However, money isn't the only obstacle to a mental health break. 'Time out is a great solution!' said Mel Pledger, a coaching expert and founder of the personal development programme, DNA Light Up. 'The ability to kick back, relax, breathe, reconnect with what makes us feel good, enjoy nature, connect with friends and families... but how many of us can actually do that?
'First off, how many of us have the opportunity to take time out from a pressurised job? 'And secondly, even if we can take time out, how many of us feel so consumed with guilt about taking our foot off the gas, that we've forgotten how to enjoy ourselves and take the time to relax?'
Natalie, 30, believes that taking time off work could actually cause her more stress and is worried about how it would make her look to her superiors. She said: 'As much as I would value the odd day here and there to properly step away from the manic pace of work, I think I would definitely feel some guilt. 'I would worry that I would miss out on important developments or opportunities.
'There would also be a part of me that would worry that my bosses would think of it as a weakness. Like if I need to take these breaks, then maybe I'm not capable of taking on more responsibility. 'I always like to give the impression that I can go above and beyond and cope with any amount of stress - so a mental health sabbatical might make me feel more anxious. I think that means that the culture of work and expectations would have to change dramatically to make this work.'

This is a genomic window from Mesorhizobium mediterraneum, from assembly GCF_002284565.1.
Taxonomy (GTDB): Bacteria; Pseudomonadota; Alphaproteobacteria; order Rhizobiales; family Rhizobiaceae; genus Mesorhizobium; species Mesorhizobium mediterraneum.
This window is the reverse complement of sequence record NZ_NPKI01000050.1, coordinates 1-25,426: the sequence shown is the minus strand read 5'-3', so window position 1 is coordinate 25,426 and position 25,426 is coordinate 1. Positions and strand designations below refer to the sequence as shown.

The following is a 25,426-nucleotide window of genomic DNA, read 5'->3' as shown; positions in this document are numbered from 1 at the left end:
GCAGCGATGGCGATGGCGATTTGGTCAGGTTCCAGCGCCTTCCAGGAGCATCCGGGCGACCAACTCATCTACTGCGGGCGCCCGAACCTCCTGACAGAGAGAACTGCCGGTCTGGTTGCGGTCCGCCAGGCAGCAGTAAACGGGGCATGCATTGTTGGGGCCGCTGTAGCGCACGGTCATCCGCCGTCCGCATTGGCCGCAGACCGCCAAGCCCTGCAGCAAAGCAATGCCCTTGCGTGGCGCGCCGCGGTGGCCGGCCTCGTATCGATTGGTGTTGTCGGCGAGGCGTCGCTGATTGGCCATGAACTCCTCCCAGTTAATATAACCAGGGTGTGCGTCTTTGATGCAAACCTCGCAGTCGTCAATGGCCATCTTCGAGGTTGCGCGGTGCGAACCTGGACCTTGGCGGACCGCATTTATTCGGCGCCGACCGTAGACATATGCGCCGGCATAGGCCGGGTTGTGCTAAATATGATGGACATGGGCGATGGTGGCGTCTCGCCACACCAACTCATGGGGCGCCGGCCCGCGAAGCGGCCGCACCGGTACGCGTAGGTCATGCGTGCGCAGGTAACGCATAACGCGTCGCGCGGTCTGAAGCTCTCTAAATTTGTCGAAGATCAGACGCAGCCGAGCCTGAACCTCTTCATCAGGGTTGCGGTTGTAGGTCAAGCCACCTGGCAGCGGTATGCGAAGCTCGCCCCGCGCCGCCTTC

She's not alone in these fears. According to a poll by the charity Time to Change, which was released in 2017, only 13% felt comfortable talking about mental health problems in the workplace. Comparatively, 36% would be open to discussing any physical health concerns. This figure is especially worrying when you consider that one in four people in the UK will suffer from mental health concerns in their lifetime. Alex Lichtenfeld, the founder of the business development agency Client Matters, believes that although short-term sabbaticals can be helpful, it's more important to look at the whole picture. If the reason for your stress or anxiety is specifically caused by something in the workplace, a break will not magically resolve the problems. More often than not, you'll simply fall back into this negative pattern when you return.